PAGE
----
Reading Period: 2 minutes
“As I grapple with what happened, I hope that the project enables the viewer a more seductive encounter and insight into the particular aftermath of war”
Jessica Hines was a child when her sibling Gary went to war. He or she was drafted into the ALL OF US army, landing in Vietnam on 04 November 1967, the day Hines turned 8. Without their primary caretaker, Hines’ ill parents sent her to live with relatives, instantly shattering any semblance of home. Gary made it the war, but experienced post-traumatic stress disorder (PTSD) and, a decade after he returned, required his own life.
My Brother’s War is Hines’ attempt to process his death. Whenever she finally dared to open a box of Gary’s belongings, which she’d hidden away for years, afraid of the painful memories it might stimulate, Hines “became overwhelmed simply by curiosity – and then a sense of obligation – to tell the particular story”. Employing his photos and letters as a kick off point, Hines retraces her brother’s journey, piecing together a deeper understanding of his knowledge.
From attending veterans’ reunions in order to travelling twice to Vietnam and locating the areas where the girl brother was stationed, Hines confronted her own loss and sought personal closure along the way. At Chu Lai, where Gary worked as a staff chief on Chinook helicopters, the desolate, stormy landscapes seemed to embody her frame of mind. By incorporating her thumb or even shadow into the images, Hines reminds the viewer associated with her presence throughout, enmeshing her experiences with those of her brother.
The particular artist’s greatest challenge was photographing the invisible: the way to picture someone who no longer exists and capture unseen trauma? Hines’ resulting experiments embrace serendipity, employing techniques such as light play and magnification to create otherworldly, ethereal images that give the illusion of storage. Frequently she incorporates metaphor. In one image, inspired with a dream related to her by one of Gary’s army comrades, Hines superimposes her brother’s portrait over a Chu Lai night sky sourced through Google Earth. His representation in the dark reservoir below appears to symbolise the unconscious, something that Hines is continuously attracted to in her work.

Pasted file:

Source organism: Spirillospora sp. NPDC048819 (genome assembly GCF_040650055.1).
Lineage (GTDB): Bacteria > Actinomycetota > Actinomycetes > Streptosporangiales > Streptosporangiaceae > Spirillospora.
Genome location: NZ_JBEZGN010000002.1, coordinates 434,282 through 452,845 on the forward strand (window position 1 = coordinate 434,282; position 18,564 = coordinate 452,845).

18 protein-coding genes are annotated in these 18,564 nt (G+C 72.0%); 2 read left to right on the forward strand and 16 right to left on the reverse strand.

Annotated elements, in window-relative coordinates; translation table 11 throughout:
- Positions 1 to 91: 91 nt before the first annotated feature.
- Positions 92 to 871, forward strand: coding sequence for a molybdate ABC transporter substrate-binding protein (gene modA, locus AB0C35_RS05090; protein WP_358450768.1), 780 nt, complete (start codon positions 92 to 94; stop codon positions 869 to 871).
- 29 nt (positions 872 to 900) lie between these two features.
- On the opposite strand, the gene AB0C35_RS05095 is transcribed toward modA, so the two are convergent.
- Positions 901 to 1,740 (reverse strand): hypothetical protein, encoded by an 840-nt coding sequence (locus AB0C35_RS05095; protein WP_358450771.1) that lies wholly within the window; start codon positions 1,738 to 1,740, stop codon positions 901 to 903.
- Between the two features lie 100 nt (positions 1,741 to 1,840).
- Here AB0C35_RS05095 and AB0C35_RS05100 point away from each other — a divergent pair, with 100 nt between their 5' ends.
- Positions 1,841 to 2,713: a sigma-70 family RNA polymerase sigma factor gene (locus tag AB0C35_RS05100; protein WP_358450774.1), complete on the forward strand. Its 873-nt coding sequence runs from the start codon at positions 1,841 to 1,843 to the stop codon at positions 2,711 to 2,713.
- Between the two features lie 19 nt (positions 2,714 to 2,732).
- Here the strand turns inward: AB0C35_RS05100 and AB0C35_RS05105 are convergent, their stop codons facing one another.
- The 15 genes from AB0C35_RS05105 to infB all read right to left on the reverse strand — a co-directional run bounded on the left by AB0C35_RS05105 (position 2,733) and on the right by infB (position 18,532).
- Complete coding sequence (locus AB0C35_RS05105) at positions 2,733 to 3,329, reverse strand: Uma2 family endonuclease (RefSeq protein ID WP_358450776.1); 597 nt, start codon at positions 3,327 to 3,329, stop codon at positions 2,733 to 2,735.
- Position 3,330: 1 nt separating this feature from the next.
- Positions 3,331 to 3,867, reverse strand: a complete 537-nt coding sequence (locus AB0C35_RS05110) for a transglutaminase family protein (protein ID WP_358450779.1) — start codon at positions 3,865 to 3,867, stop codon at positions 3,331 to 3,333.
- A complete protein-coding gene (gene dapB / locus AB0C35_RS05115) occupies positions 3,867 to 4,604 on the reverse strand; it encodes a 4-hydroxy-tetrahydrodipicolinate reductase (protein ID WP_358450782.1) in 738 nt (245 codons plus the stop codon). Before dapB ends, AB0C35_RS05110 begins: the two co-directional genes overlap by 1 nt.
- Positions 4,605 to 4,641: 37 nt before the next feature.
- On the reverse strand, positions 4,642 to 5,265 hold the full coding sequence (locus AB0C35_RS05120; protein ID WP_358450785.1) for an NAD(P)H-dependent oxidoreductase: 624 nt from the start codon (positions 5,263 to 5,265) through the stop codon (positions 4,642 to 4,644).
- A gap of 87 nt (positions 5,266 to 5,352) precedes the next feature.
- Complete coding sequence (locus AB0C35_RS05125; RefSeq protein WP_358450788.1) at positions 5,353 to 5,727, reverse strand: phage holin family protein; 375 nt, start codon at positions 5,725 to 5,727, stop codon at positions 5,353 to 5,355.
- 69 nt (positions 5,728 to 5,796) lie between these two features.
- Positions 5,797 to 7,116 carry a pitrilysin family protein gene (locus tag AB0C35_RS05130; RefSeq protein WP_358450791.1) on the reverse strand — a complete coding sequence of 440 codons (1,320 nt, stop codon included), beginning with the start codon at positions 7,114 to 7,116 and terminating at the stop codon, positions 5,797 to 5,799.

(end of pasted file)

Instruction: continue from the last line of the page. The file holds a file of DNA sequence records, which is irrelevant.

Through highlighting her brother’s story, Hines brings attention to an invisible aspect of war, which usually ultimately proves just as dangerous: the battle that endures in people’s minds long after the physical event has ended. As Hines gravely records in her book, it is been said that more those who served in the American battle in Vietnam committed committing suicide than were actually put to sleep in combat – and the suicides continue, she adds. My Brother’s War is a raw and poignant record of this psychological toll, the results of which can be felt throughout generations. “It is my hope that although the function is so acutely personal, it can resonate universally, ” produces Hines. “As I grapple with what took place, I hope the project allows the viewers a more intimate encounter plus insight into the aftermath associated with war. ”